Consider Malawi in $30bn Africa Investment package, Mlombwa tells Japanese investors 

The Indigenous Businesspersons Association of Malawi (IBAM) says the country needs more investors to foster its economic stability and has since urged Japanese Investors to include Malawi in their $30 billion Africa Investment package.

Mlombwa: Chinese should come and do businesses which were done by locals
Mlombwa: Invest in Malawi

IBAM President Mike Mlombwa,  who attended the 6th Tokyo International Conference on African Development (TICAD VI) Summit in Kenya, observed that Malawi has numerous business opportunities, but local entrepreneurs do not explore them as they don’t have better financial muscle.

TICAD VI was held in Kenya where a $30 million Africa Investment package was announced and Africa will benefit from this investment package by 2018 including a $10 billion investment in infrastructural development.

“People out there, think African countries are poor with no trade and investment opportunities. African countries including Malawi have numerous business opportunities and I did highlight to the prospect investors to consider coming to Malawi to explore trade and investment opportunities.

“We could be poor as people, but Malawi was largely blessed with various natural resources and trade and investment opportunities,” said Mlombwa.

Mlombwa further challenged Japanese investors to spread their $30 billion Africa investments equally to make their Africa –intervention meaningful and effective.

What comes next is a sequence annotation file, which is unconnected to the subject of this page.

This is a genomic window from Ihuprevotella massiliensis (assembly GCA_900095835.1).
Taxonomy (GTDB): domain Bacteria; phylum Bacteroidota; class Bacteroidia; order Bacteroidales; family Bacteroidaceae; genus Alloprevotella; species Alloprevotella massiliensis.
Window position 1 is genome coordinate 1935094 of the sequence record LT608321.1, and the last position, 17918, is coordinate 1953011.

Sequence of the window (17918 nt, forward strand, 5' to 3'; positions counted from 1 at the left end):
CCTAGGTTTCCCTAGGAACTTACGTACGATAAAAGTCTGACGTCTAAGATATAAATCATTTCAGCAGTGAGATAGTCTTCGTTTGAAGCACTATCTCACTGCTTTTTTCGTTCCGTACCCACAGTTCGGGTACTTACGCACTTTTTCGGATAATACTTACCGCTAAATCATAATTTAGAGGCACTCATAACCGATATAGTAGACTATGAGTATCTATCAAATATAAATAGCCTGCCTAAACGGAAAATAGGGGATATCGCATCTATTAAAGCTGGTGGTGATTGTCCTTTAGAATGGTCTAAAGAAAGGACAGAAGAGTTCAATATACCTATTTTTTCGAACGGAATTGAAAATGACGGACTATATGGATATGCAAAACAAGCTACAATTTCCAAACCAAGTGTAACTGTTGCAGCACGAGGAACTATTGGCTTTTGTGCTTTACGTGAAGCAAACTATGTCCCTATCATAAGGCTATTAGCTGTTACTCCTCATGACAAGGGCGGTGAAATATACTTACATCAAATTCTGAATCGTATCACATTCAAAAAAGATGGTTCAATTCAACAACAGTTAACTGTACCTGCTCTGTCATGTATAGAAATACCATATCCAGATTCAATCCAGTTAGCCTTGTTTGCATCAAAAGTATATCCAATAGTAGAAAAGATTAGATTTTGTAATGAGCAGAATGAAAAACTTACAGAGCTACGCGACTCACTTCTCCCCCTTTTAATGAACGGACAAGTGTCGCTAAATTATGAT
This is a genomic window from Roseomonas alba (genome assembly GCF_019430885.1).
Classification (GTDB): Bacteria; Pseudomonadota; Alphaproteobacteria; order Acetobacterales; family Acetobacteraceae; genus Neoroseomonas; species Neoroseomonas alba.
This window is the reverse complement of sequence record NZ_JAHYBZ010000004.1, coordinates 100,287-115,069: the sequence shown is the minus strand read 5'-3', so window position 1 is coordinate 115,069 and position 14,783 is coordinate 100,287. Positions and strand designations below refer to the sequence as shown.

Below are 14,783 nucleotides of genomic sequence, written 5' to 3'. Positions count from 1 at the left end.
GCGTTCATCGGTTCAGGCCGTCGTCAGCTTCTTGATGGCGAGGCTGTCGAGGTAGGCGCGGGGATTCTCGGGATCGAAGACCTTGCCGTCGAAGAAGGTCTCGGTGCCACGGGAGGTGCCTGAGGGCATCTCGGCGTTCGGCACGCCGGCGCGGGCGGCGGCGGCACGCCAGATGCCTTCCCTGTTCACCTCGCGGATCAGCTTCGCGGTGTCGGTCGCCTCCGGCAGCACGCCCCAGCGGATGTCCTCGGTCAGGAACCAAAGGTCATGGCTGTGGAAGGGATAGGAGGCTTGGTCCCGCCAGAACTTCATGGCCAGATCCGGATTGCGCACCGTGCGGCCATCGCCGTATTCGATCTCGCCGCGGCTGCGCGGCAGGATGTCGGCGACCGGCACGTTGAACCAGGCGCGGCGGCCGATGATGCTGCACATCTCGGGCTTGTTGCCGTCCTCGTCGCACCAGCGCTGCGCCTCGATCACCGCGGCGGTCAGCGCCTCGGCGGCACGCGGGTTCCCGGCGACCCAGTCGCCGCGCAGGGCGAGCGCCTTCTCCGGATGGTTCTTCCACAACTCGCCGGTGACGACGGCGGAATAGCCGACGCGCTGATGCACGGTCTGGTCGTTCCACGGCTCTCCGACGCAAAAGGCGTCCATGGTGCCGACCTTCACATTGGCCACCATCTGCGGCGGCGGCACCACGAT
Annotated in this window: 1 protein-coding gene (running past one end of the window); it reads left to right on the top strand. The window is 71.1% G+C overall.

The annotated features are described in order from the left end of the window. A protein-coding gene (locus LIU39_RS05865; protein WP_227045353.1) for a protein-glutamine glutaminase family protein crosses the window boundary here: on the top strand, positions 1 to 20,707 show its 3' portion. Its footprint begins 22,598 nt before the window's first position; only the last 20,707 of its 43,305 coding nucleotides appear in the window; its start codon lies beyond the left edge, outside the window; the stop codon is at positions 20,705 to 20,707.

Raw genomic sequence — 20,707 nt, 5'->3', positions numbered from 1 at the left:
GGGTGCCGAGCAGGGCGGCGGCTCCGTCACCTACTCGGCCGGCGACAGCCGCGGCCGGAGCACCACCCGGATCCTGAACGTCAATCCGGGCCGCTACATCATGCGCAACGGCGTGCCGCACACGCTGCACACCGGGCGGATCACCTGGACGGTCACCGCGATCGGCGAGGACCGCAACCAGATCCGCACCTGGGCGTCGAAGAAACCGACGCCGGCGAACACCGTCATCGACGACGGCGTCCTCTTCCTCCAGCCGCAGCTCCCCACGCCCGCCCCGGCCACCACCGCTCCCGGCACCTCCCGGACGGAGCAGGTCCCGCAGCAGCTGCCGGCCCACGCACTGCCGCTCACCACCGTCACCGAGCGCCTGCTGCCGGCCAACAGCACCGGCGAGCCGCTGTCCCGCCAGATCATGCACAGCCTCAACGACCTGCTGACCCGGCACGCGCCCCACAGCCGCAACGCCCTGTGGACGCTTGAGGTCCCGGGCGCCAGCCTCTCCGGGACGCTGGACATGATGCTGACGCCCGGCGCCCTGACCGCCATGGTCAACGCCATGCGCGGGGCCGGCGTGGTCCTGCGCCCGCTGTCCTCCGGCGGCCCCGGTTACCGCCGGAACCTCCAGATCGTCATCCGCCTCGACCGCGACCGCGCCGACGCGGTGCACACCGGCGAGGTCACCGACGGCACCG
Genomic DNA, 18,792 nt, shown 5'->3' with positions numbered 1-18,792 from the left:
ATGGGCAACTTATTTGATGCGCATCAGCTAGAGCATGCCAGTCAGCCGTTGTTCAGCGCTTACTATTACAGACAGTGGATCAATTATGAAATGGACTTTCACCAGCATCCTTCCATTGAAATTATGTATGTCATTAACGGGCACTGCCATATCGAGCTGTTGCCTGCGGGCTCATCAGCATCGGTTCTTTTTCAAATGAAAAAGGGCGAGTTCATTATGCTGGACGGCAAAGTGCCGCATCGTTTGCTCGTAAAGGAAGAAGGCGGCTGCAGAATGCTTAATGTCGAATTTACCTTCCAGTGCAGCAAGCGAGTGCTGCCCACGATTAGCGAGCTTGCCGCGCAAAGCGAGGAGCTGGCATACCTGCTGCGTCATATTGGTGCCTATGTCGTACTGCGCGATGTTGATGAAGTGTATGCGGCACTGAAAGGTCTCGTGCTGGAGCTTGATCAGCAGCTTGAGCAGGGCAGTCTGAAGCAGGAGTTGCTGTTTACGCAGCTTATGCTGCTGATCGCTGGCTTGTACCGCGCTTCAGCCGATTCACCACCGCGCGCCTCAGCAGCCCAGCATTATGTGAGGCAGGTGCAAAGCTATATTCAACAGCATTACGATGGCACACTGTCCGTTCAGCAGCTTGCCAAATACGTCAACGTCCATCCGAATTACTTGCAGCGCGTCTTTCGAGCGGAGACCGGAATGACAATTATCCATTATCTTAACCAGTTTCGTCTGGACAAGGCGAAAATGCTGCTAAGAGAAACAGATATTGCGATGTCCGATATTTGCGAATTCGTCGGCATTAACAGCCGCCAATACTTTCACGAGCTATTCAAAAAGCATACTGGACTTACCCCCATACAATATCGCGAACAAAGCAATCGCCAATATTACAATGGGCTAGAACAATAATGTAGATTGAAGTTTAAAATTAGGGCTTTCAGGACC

He claimed that Malawi’s transition from aid to trade require massive industrialization drive and therefore urged government to create an enabling environment by building capacity among local investors and wooing more foreign investors into the country.

“Government should create a conducive business environment through economic, administrative, legislative and regulatory reforms that would attract more investors Domestic and foreign investment is the engine of economic growth,” said Mlombwa, also Managing Director of Country Wide Group.

The decision to host TICAD VI Summit in Africa was reached during the TICAD V Summit in 2013 when it was agreed that the venue of subsequent TICAD Summits be alternated between Japan and Africa.

TICAD has been an evolving element in Japan’s long-term commitment to fostering peace and stability in Africa through collaborative partnerships .

 Japan stress the importance of “Africa’s ownership” of its development as well as of the “partnership” between Africa and the international community.

The exchange of views amongst the conference delegates serves to underscore the case for more, not less assistance from the major world economies.

“When combined with the investment from the private sector, I expect the total real amount to be $30 billion. This is an investment that has faith in Africa’s future,” said Japanese Prime Minister Shinzo Abe at the Summit.

About 35 African heads of state and government attended the Summit including members of the African Union Commission and 10,000 delegates from the economic community.

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